A cell is the smallest thing that all organisms are made of (excluding things like viruses). In multi-cellular organisms, cells are specialized. Certain cells do certain things. However, all or almost all cells contain the following parts:
The nucleus is the nuclear membrane, nucleolus, and the chromosomes, as a whole.
The nucleolus assists in the production of ribosomes.
In a cell, chromosomes contain genetically encoded information in the form of chromosomal DNA (deoxyribonucleic acid).
The nuclear membrane controls what gets in/out of the nucleus.
Upon close observation, you will see that the nuclear membrane is not flat, but has many dips. These are nuclear pores, through which things going into/out of the nucleus pass.
Lysosomes help destroy worn parts, get rid of bacteria, and break down complex molecules. Lysosomes are actually specialized vesicles.
The Golgi Apparatus helps process/package/transport proteins.
Vesicles help transport things around the cell.
In a cell, the rough endoplasmic reticulum (ER), and the smooth ER extend all around the cell, and serve as a "highway" through the cell. The rough ER also modifies the proteins created by ribosomes.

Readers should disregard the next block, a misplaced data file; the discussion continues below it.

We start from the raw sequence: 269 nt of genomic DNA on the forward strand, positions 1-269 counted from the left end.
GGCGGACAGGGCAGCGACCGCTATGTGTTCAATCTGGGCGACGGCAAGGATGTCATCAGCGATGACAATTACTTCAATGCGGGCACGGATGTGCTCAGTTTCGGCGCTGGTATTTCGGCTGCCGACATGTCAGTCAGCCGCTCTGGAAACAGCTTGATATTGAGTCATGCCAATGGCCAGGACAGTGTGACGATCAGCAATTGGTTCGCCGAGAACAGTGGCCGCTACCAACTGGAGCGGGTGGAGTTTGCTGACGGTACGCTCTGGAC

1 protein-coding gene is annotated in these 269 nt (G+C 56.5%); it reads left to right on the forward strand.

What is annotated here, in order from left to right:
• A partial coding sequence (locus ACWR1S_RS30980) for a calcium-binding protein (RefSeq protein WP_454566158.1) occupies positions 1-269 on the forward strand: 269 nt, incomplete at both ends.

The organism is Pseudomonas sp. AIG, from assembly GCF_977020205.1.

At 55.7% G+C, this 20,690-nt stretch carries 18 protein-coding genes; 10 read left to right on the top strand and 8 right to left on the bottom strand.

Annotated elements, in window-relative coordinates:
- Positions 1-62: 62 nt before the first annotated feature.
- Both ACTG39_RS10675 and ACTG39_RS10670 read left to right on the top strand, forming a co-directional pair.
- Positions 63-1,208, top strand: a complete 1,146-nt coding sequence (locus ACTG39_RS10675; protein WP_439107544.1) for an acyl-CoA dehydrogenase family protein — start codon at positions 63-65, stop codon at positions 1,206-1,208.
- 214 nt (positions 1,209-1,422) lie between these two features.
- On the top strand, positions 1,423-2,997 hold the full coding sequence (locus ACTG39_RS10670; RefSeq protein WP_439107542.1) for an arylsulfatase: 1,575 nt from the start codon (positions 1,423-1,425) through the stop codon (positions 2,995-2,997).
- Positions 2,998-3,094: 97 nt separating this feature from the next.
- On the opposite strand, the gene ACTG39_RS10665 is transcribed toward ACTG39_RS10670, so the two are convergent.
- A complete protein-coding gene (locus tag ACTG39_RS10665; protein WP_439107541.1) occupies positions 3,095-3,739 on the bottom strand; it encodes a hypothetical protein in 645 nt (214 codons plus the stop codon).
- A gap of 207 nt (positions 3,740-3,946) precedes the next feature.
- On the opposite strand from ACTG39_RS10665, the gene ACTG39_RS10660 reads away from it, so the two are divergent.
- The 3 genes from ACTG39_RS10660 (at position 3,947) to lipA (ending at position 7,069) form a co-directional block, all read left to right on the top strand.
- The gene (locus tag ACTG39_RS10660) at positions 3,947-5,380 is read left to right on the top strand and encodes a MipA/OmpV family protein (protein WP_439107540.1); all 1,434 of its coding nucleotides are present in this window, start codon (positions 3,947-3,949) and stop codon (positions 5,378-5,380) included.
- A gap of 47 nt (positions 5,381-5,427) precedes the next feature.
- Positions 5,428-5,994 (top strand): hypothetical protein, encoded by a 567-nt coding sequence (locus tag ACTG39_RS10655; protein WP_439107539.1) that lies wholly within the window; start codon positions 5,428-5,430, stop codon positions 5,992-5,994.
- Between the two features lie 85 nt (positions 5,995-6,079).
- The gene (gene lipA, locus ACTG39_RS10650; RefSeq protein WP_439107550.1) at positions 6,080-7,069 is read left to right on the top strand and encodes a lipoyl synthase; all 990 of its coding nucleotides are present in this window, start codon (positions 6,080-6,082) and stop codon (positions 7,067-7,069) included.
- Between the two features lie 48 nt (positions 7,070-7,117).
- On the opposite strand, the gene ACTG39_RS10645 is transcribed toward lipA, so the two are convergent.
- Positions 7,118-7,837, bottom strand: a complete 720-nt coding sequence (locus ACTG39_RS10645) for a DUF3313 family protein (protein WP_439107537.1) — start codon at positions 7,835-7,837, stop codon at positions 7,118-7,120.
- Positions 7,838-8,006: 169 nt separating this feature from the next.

The smooth ER, unlike the rough ER, does not have ribosomes on it. The smooth ER is mostly involved in the synthesis of lipids and carbohydrates. The smooth ER also specializes in detoxification.
Ribosomes help in the synthesis of proteins. In a cell, many ribosomes are found floating freely in the cytoplasm, but many are also found on the smooth ER.
Mitochondria release energy, just like batteries. The energy is stored as ATP (adenosine triphosphate).
The vacuole stores food, water, minerals, proteins, and waste products. In some plants, vacuoles store chemicals that give the flowers their color.
In a plant cell, the chloroplast, which is green, performs photosynthesis. The energy released from photosynthesis is also stored as ATP.
In a cell, cytoplasm, which is 65% water, contains cell parts, enzymes, and dissolved nutrients. The water is a great environment for the biochemical reactions occurring inside the cell.
The cell wall, found only in plant cells, gives the cell its shape. It allows plants to stand up without a skeleton or other support.
Plasma (Cell) Membrane
The plasma membrane, with its porous surface, controls what gets into/out of the cell. In its function, it is much like the nuclear membrane.
The cytoskeleton is composed of many thin fibers, and helps support the cell. The cytoskeleton can be disassembled and rearranged as needed.